Zap those inline styles for performance and security

We‘ve all done it: adding inline styles to HTML pages, because the content is dynamic. Backgrounds for example.

Inline styles bother me because they bloat the page, can’t be cached and just look ugly. Zap those ugly inline styles! Using Rails helpers and bad-ass cache magic. ✨

I’m gonna walk you step by step.

First step

We’re tryna move away from this ugly fella here:

<section style="background: no-repeat left/300% url(<%= product.image.url %>);">

We want to move those styles into the place where styles belong, i.e. a stylesheet. Problem: product images are dynamic; people upload them using the CMS and they sometimes change. The changes are unrelated to deploys and in any case, the product owners don’t want to wait on us to change something in the store. We’re not the Apple Store, dammit!

We will need a stylesheet and we will want it to be dynamic. This means we want it to go into a controller to fetch the current product images and render those out into something that looks like CSS. And, if you’re wondering, no the idiot Sprockets asset pipeline is not going to help us here, even if we add .erb to a stylesheet. (Which is a dumb idea if you ever asked me anyway)

Your idea is bad, and you should feel bad.

Your idea is bad, and you should feel bad.

New step

This is going into our layout:

<%= stylesheet_link_tag "/products.css", media: 'all' %>

The astute observer will observe it starts with a slash. This will side-track Sprockets and the asset pipeline meaning we can get down to biznis. Don’t copypasta that line quite yet though; it’s not good enough as we’ll soon see.

Next step: controller

The corresponding controller code will look something like this:

def index
  # actually put Product.all into a helper and memoize it. mkay
  @products = Product.all

with this in the view, which you should name index.css.erb:

<% @products.each  do |product| %>
.product-<%= product.slug %> {
  background: no-repeat left/300% url(<%= product.image.url %>);
<% end %>

Excellent job done let’s grab a cola!

No, it’s not time for a refreshing beverage just yet. While the code probably works, it will cause quite a load on our server. If you’ve put the stylesheet link into the application layout, we will be fetching all the products all the times!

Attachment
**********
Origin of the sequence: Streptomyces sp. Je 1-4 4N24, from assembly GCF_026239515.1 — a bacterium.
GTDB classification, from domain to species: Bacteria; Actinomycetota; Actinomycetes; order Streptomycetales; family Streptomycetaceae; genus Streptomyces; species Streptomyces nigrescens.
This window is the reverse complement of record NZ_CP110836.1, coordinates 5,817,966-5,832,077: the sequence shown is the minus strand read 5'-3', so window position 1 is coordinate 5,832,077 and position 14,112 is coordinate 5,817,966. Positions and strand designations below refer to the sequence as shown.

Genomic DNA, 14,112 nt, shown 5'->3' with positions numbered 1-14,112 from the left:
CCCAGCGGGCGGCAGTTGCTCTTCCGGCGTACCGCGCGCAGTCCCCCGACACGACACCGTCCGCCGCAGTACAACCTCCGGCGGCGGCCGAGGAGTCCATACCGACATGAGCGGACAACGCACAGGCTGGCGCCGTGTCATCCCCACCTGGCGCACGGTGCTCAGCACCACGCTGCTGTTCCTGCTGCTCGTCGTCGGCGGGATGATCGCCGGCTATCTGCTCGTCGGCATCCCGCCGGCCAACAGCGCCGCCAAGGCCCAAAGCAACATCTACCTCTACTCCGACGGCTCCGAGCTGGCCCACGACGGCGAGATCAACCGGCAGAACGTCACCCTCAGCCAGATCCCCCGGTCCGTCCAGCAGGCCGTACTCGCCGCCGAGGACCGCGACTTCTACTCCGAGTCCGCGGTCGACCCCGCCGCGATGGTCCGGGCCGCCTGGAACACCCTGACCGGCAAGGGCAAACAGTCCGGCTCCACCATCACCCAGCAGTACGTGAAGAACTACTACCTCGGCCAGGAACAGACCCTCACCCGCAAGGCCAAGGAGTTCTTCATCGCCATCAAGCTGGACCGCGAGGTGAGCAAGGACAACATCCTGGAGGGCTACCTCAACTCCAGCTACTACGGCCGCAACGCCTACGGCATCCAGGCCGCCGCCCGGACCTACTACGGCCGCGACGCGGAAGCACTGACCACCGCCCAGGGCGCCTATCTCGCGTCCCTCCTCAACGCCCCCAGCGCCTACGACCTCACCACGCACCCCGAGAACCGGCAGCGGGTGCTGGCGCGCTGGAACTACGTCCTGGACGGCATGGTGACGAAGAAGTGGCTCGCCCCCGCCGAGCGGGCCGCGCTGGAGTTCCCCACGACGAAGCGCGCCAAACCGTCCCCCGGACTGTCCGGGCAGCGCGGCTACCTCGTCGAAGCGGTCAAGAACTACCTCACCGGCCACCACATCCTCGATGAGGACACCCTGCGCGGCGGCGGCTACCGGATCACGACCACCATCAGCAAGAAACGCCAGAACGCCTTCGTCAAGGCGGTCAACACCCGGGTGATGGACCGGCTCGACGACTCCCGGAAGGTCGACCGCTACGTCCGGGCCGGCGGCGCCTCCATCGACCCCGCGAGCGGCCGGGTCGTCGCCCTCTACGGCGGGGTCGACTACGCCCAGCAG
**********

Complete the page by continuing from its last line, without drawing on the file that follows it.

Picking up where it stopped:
Do you have any idea how dumb you sound

Maybe your server won’t explode if you have a couple thousand products, but this really isn’t web scale! To solve this, we will use caching. Optionally powered-up by a caching proxy, which you should have either way, if you ask me. Anyway, on to the magic.

To cache things forever, Rails provides the aptly named http_cache_forever method. Let’s use that!

def index
  @products = Product.all

  http_cache_forever(public: true) do

Now your caching proxy is going to pick up that file and hold onto it forever, which turns out to be 100 years. Not forever, but still pretty darn long. Also, browsers will do the same. Combined they should make the load quite bearable indeed. But now we’re back to square one; if our friendly product managers update a picture, they will yell at us again, because the pictures won’t show up. We don’t like people yelling at us. Let’s fix it.

<%= stylesheet_link_tag "/#{Product.all.cache_key}", media: 'all' %>

See what we did there? We used the magical cache_key method on a collection. It’s the best method, it’s really great. It will change as soon as any product in the collection changes. It looks something like this: products/query-8983826560f83fe6d0fbc40908b20355-96-20170616123617020825. Amazing! Combine it with a slight routing tweak:

get "products/:cache_key", to: "products#index"

then render the classes using a helper:

def product_classes(product) { |product| "product-#{product.slug}" }.join(' ')

use the helper in your view:

<section class="<%= product_classes(product) %>">

and now you can paste those delicious lines into your own app. I don’t have a gist handy, but if you hire me to help build you app I’ll throw this one in for free! Yay free stuff!